Obesity costs less than half as much as the government claims
- This is the first study to estimate the annual savings that overweight and obese people bring UK taxpayers by dying prematurely (in 2016 prices). Ignoring these savings leads to substantial overestimation of the true burden of elevated body mass index (BMI) to the taxpayer.
- Our estimate of the present value of pension, healthcare and other benefit payments avoided through early, BMI-caused deaths (net of foregone tax payments) is £3.6 billion per annum.
- This paper argues the ‘burden-on-the-taxpayer’ narrative, propagated by public health campaigners, is overblown. While claims of a crippling cost are a good way to get media attention, especially during a time of slow motion crisis in the NHS, they irresponsibly incite resentment of a vulnerable group.
- The net cost of overweight and obesity to the government is calculated by subtracting £3.6 billion from an estimate of the healthcare and welfare costs. This paper estimates the net cost at £2.47 billion, which is 0.3 per cent of the UK government’s total budget in 2016 or 1.8 per cent of the NHS budget in the same year.
- An estimated 7.1 per cent of deaths (35,820) are attributable to elevated BMI in England and Wales in 2014. Each individual lost 12 years on average.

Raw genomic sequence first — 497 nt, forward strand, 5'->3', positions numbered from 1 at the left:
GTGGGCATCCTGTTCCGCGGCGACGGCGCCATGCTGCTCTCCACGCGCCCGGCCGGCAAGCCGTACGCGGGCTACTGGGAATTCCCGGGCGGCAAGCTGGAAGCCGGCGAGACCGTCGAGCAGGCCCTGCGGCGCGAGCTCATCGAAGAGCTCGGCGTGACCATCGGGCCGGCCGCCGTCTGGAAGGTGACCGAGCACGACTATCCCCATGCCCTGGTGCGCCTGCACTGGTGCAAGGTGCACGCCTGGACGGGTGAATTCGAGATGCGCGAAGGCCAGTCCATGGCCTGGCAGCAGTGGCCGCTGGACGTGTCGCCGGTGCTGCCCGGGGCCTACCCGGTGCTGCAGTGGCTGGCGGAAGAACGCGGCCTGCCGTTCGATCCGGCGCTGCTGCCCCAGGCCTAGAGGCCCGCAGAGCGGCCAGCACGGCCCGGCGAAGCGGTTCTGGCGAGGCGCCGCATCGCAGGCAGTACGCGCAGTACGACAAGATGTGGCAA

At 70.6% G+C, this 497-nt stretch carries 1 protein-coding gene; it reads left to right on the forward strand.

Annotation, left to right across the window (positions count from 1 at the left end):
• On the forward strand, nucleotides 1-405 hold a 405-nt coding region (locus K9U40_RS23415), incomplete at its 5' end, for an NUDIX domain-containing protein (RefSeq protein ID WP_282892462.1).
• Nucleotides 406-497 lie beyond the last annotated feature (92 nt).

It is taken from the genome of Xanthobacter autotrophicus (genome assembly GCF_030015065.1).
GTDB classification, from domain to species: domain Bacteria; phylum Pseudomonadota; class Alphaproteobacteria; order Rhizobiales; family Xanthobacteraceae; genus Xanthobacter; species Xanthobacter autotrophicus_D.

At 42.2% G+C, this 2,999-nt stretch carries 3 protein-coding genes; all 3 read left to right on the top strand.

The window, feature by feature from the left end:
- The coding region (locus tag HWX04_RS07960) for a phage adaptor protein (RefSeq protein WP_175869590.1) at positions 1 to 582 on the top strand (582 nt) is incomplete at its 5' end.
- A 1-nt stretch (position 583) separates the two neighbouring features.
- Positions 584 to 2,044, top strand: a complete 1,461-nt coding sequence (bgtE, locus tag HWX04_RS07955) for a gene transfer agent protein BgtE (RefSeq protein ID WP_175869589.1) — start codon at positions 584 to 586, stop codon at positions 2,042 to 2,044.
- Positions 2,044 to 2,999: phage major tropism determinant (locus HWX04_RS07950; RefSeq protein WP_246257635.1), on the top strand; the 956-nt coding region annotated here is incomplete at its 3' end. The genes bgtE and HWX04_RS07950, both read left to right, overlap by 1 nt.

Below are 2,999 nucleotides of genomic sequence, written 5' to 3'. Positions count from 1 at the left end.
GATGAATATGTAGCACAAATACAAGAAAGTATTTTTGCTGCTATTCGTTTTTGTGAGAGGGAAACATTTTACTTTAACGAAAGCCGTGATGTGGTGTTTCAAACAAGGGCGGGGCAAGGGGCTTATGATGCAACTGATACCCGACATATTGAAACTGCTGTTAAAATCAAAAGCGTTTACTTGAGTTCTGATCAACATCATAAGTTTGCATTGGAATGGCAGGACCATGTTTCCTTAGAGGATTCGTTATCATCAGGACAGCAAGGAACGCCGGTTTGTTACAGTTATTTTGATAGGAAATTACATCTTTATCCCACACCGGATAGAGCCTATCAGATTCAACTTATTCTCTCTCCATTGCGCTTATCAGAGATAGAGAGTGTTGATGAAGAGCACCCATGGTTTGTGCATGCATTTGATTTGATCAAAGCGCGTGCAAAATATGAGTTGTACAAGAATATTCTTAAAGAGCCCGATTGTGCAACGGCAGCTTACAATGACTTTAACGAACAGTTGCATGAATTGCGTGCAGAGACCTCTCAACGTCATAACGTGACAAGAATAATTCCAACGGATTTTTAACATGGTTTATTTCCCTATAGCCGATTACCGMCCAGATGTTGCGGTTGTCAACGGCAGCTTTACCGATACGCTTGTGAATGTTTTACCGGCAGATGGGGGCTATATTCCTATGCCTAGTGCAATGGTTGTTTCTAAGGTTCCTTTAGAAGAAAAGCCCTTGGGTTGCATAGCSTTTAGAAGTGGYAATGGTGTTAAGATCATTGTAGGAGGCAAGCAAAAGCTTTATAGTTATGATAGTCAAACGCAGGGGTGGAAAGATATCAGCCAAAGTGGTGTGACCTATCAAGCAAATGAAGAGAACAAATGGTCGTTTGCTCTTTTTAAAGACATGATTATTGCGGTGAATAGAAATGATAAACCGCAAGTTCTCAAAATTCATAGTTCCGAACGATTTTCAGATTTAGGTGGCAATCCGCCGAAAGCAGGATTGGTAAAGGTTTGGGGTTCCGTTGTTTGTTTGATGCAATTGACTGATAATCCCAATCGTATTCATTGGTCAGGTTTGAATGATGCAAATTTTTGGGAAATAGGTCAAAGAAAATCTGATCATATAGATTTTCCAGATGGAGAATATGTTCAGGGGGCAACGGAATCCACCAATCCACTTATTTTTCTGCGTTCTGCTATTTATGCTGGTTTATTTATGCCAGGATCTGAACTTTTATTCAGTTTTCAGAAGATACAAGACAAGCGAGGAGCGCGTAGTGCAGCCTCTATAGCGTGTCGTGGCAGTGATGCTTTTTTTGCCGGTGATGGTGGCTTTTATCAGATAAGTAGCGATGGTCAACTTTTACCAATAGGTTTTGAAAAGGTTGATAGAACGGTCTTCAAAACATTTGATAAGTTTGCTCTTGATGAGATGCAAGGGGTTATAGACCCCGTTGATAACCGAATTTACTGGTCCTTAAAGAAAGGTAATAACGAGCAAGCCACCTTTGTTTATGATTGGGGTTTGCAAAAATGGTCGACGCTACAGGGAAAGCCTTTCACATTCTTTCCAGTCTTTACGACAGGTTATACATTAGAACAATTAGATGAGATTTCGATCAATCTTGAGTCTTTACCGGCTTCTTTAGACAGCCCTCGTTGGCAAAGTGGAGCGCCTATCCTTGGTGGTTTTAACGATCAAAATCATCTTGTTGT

- To produce our estimate of the savings, we constructed a counterfactual in which all those who died prematurely from BMI-attributable deaths in a year were resurrected and allowed to live out average lifespans, incurring costs to the government and paying taxes at typical rates. The projected financial flows were discounted at a three per cent rate to get the present value of the cost associated with the extra life years.
- The average government spending on a retiree, net of taxes, is £10,947 per annum.
- The relationship between the present value of government savings (y-axis) and the age of the deceased (x-axis) is roughly an upside-down parabola. The death of a 40-to-54 year old is only worth £11,100 to the government, because foregone years of net contribution must be subtracted from the savings. At the apex of the parabola are 65-to-74 year olds, whose deaths are worth £166,000 per head to the Treasury. The 90+ age group brings in £32,000 per death.
This report featured in The Daily Express and The Metro.